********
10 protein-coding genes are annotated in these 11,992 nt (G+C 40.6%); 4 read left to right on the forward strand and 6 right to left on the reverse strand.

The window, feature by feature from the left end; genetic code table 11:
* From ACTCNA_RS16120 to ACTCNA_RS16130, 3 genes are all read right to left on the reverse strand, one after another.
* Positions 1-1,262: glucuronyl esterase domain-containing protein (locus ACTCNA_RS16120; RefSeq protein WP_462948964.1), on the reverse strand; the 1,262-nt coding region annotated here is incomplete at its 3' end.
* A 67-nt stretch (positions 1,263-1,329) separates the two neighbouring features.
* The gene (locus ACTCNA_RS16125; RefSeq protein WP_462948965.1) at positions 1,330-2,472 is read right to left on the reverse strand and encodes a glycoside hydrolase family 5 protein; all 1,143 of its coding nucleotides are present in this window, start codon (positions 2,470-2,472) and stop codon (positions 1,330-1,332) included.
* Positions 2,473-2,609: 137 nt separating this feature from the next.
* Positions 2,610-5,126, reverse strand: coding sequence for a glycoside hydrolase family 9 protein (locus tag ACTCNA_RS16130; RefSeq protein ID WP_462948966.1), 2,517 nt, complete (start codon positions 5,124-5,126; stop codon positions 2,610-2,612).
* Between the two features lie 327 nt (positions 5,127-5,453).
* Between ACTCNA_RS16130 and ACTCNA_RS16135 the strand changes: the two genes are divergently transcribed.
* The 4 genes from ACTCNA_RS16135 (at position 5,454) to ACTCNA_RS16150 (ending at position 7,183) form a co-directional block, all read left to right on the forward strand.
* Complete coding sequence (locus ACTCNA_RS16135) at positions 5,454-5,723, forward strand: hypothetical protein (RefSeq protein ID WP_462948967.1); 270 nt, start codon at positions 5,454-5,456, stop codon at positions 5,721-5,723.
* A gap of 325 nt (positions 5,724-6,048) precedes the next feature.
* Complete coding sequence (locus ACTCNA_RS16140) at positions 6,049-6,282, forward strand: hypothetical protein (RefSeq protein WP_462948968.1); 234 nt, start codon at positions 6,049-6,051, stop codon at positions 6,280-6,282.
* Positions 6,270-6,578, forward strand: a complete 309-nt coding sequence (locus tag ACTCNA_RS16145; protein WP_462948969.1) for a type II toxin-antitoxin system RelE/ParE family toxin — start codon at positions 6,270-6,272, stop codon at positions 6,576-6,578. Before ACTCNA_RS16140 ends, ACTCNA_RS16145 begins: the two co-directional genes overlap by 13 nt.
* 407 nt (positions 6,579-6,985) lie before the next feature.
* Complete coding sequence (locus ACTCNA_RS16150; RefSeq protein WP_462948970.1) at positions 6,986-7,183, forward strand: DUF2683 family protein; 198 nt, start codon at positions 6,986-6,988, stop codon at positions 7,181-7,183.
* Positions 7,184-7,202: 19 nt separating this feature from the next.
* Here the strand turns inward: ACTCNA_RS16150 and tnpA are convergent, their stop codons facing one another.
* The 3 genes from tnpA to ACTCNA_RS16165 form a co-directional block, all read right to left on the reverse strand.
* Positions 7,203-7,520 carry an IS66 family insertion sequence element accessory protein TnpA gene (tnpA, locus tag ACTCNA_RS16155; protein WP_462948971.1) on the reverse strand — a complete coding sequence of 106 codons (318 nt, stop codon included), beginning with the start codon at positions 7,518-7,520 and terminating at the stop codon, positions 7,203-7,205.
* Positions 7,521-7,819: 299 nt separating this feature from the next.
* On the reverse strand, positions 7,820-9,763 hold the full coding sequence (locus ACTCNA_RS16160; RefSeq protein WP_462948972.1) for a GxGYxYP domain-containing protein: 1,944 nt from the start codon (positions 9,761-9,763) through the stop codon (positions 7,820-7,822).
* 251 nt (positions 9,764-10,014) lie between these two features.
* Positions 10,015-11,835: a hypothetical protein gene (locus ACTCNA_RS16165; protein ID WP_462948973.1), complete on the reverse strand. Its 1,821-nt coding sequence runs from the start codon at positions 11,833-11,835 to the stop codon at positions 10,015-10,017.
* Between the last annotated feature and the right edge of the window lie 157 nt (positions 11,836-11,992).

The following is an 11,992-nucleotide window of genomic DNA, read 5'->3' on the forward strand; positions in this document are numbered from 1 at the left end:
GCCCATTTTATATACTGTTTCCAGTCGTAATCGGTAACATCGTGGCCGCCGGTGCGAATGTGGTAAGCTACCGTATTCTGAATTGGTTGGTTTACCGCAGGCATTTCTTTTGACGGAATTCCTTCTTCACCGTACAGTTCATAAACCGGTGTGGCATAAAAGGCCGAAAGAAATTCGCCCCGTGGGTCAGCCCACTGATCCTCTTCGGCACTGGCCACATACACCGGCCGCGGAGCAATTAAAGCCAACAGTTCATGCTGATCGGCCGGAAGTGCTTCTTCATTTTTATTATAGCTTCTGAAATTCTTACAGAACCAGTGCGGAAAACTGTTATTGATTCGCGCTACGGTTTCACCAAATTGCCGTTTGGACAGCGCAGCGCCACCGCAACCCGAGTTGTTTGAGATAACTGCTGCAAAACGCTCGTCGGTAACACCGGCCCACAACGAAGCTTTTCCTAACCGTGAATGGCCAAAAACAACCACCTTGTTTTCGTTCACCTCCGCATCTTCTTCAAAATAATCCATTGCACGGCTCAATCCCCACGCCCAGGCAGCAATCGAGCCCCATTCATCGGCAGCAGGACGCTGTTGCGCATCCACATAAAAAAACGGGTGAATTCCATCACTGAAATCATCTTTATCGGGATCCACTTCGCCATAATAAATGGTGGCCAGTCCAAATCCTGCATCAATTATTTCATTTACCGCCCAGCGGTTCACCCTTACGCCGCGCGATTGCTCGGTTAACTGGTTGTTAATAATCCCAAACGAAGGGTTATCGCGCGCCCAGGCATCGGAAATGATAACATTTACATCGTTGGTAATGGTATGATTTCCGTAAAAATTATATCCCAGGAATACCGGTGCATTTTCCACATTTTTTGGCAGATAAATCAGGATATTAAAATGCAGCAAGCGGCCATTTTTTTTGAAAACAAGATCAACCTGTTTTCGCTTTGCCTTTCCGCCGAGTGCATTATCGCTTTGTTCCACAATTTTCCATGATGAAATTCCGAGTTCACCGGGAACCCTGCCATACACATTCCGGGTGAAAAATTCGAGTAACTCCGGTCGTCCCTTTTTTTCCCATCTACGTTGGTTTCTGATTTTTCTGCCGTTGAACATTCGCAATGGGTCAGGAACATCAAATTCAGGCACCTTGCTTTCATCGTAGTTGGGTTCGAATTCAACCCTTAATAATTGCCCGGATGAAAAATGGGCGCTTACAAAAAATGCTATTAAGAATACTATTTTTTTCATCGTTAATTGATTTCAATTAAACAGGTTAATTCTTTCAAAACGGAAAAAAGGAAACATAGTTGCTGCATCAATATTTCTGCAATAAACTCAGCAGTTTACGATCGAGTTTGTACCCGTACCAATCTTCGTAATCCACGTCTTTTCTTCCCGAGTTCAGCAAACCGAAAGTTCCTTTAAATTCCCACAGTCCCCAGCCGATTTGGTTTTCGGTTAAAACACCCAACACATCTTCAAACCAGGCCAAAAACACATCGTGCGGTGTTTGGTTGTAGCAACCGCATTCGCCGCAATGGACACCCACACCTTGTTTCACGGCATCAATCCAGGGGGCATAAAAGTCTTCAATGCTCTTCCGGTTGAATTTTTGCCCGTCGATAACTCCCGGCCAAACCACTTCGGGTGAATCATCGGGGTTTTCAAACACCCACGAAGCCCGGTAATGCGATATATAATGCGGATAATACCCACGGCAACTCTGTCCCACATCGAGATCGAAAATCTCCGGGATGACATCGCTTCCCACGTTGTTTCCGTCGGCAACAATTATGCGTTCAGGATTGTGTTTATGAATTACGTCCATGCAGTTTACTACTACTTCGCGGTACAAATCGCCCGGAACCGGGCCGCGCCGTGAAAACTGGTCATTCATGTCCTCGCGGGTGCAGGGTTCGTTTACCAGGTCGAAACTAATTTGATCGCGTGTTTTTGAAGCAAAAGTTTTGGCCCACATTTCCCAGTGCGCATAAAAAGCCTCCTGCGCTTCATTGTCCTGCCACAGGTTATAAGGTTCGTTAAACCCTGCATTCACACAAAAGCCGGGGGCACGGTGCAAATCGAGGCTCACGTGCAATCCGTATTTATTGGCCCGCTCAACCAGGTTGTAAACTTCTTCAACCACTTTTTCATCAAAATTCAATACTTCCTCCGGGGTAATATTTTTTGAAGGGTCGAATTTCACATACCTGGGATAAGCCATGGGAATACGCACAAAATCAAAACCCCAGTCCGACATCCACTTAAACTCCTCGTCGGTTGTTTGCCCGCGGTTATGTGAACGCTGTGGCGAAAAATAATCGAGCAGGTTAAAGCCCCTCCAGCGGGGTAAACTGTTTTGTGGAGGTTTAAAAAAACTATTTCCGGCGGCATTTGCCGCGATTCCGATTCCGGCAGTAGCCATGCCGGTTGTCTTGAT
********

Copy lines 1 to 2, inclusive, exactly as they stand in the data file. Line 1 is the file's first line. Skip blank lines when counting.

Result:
10 protein-coding genes are annotated in these 11,992 nt (G+C 40.6%); 4 read left to right on the forward strand and 6 right to left on the reverse strand.

The window, feature by feature from the left end; genetic code table 11: